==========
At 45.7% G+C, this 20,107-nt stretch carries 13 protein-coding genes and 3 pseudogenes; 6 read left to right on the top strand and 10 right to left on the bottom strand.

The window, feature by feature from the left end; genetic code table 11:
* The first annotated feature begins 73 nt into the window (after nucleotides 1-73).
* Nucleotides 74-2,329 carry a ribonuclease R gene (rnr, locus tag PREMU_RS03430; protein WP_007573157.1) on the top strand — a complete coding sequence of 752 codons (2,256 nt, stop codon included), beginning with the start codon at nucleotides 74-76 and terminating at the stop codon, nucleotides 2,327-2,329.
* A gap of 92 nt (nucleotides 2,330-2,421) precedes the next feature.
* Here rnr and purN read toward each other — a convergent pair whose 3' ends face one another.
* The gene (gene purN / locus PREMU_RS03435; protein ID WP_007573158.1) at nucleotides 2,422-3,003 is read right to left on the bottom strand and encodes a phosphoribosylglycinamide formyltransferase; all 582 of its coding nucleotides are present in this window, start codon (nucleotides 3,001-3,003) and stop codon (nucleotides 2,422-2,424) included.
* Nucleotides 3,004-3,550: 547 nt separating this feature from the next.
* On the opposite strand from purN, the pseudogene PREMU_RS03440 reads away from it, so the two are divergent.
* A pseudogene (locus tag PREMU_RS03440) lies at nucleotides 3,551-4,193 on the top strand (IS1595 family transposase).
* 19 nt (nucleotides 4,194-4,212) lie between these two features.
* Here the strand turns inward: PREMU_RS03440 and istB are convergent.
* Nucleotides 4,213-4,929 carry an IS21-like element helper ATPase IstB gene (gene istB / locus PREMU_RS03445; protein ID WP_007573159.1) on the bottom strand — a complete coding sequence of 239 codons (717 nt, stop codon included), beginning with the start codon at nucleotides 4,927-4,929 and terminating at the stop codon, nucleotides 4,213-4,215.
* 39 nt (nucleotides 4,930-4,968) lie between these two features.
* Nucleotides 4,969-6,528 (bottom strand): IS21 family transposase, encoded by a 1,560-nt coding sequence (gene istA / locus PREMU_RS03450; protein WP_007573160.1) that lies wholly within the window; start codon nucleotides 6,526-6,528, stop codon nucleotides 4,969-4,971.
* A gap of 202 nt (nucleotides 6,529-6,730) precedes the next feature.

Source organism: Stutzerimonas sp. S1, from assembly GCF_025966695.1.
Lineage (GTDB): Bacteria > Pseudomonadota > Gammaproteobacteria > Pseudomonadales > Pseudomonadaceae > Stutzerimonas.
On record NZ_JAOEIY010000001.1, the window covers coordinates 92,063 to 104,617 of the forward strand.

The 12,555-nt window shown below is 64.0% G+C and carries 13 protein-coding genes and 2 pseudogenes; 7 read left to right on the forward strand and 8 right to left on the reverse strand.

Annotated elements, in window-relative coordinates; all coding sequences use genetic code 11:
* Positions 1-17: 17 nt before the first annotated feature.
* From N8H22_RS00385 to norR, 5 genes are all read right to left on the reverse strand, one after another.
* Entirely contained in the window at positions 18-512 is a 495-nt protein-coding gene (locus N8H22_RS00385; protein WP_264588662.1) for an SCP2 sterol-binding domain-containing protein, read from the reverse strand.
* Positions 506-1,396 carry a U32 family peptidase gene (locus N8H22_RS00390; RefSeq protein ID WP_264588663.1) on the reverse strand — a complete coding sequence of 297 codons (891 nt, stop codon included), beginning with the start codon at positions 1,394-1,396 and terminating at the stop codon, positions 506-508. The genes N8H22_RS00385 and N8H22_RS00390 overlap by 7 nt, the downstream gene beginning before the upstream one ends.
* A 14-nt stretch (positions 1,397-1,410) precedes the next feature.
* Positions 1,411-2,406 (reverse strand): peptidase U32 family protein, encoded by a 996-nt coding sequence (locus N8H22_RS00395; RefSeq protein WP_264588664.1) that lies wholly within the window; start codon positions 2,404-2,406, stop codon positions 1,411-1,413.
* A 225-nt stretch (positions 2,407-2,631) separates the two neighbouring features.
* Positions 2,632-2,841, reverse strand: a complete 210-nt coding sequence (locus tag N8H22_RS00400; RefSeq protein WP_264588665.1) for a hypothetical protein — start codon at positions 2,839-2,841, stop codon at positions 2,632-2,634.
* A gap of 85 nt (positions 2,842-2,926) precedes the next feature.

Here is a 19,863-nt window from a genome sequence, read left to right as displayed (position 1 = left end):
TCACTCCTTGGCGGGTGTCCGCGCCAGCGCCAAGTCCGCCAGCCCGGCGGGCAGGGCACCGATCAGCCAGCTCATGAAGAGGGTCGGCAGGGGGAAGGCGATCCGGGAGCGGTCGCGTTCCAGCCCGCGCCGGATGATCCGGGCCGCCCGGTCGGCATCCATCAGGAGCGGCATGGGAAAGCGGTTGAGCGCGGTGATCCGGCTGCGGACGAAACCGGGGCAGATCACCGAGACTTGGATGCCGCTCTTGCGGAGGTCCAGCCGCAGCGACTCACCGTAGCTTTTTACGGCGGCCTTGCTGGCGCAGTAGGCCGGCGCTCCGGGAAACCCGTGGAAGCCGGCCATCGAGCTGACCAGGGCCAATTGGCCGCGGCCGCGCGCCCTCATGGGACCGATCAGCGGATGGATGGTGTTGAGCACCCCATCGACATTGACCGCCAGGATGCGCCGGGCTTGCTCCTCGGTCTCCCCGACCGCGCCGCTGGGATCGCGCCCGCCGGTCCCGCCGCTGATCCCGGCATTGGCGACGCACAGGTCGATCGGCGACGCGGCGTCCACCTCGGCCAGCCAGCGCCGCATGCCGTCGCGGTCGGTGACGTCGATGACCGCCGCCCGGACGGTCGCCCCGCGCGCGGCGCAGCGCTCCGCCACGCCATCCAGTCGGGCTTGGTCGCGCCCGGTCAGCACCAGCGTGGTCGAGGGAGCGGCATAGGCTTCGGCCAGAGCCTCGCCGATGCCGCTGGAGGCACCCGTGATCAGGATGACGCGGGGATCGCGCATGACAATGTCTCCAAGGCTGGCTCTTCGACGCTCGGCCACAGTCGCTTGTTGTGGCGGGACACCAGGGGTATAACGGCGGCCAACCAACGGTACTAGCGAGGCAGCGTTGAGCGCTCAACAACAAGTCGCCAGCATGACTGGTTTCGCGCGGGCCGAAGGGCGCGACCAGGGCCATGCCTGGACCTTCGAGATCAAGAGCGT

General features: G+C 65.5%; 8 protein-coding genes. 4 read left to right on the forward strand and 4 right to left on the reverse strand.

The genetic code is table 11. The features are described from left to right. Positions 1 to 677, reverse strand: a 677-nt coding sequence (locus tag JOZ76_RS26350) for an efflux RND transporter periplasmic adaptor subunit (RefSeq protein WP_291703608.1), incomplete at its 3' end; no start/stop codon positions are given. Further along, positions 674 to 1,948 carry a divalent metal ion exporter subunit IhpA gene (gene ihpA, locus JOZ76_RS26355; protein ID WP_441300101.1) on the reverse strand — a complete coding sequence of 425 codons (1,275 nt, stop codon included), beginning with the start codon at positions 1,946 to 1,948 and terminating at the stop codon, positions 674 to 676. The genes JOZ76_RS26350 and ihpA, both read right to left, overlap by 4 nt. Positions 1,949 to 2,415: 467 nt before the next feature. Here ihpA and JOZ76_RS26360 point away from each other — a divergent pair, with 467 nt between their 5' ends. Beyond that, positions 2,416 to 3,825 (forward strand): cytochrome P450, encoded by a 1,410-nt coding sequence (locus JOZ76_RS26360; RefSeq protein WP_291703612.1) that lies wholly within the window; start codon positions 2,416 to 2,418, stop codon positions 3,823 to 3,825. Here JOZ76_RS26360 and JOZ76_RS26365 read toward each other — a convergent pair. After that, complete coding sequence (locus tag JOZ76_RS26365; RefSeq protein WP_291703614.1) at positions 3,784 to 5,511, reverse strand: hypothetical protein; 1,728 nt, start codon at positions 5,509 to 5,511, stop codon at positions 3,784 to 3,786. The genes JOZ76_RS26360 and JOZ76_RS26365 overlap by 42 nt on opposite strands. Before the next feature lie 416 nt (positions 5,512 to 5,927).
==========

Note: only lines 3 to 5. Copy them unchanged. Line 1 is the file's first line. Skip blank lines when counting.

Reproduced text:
* The first annotated feature begins 73 nt into the window (after nucleotides 1-73).
* Nucleotides 74-2,329 carry a ribonuclease R gene (rnr, locus tag PREMU_RS03430; protein WP_007573157.1) on the top strand — a complete coding sequence of 752 codons (2,256 nt, stop codon included), beginning with the start codon at nucleotides 74-76 and terminating at the stop codon, nucleotides 2,327-2,329.
* A gap of 92 nt (nucleotides 2,330-2,421) precedes the next feature.